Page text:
The Basketball Diaries made one simple but glaring error in its harrowing depiction of several lives corrupted by narcotics. It forgot to create empathetic characters. Equally possibly, it refused to. Mark Wahlberg’s Mickey in particular was impossible to care about as he remained a character with no redeeming qualities whatsoever. (Rare is it in a film when one finds themselves so turned off by the characters they wind up rooting for their demise.) Jim and company fall so hard the punishing scenes later on became redundant.

The film’s sloppy, underdeveloped writing didn’t help matters either. While the stalwart performances from Leo and Markie-Mark managed to make up for whatever character depiction was also probably missing in the script, the two budding actors couldn’t save the film’s lack of true suspense-building as every step of the way was one predictable fall from grace to the next. Slumming it through The Basketball Diaries felt akin to playing a game of Mario where all you do is fall down the levels, never able to catch a break and ascend back up.

Well-intentioned, The Basketball Diaries was frustratingly one-note and challenges the viewer to the extreme in terms of offering reasons to empathize, provided the obnoxious characters and the cold indifference of their self-created realities. The script made stabbing attempts at making Jim three-dimensional at the very least, using the occasional voiceover by DiCaprio to instill some sense of passion for life that the boy still clung to, even during his most desperate days. The rest, meanwhile, remained helpless as the script damned them to their predictable fates. Since getting close to these people wasn’t possible, it felt more like good riddance than it did good-bye.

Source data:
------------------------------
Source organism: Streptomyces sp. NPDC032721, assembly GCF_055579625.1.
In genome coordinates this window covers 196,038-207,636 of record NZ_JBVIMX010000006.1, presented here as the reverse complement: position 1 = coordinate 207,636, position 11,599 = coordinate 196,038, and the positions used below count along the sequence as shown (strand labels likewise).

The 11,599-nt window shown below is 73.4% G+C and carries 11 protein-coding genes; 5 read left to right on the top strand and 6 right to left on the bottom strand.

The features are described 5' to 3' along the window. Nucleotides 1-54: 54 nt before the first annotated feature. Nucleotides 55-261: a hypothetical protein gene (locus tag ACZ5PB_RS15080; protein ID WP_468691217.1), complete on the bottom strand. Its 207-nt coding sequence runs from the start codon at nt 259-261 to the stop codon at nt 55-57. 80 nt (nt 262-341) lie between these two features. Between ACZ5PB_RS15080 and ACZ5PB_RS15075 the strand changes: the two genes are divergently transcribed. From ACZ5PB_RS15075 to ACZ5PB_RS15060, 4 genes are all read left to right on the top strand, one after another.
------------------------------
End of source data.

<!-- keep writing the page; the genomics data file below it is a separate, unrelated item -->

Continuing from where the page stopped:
Unfortunately, the film failed to go to the more thoughtful, reflective places more often. Jim’s ability to write about his world offered fleeting moments of lucidity and even hope, though wallowing in darkness and despair was favored more often, as was relying on the cold calculations of the world to provide answers to whatever it was these lost people were looking for in life. A largely unsatisfying yet jarring film experience.

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2-5Recommendation: The Basketball Diaries is an effective piece of D.A.R.E. propaganda (with which I have no arguments against, death at the hands of hard drugs like heroin is a terrible tragedy) but it borders on being too heavy-handed and monotonous. Leo DiCaprio fans should probably see it for another good, early performance but for anyone out of the loop on this, they aren’t missing much by not venturing down this dark avenue.

Rated: R

Running Time: 102 mins.

Quoted: “You’re growing up. And rain sort of remains on the branches of a tree that will someday rule the Earth. And it’s good that there is rain. It clears the month of your sorry rainbow expressions, and it clears the streets of the silent armies… so we can dance.”

All content originally published and the reproduction elsewhere without the expressed written consent of the blog owner is prohibited.

Photo credits: http://www.soundgardenworld.com; http://www.imdb.com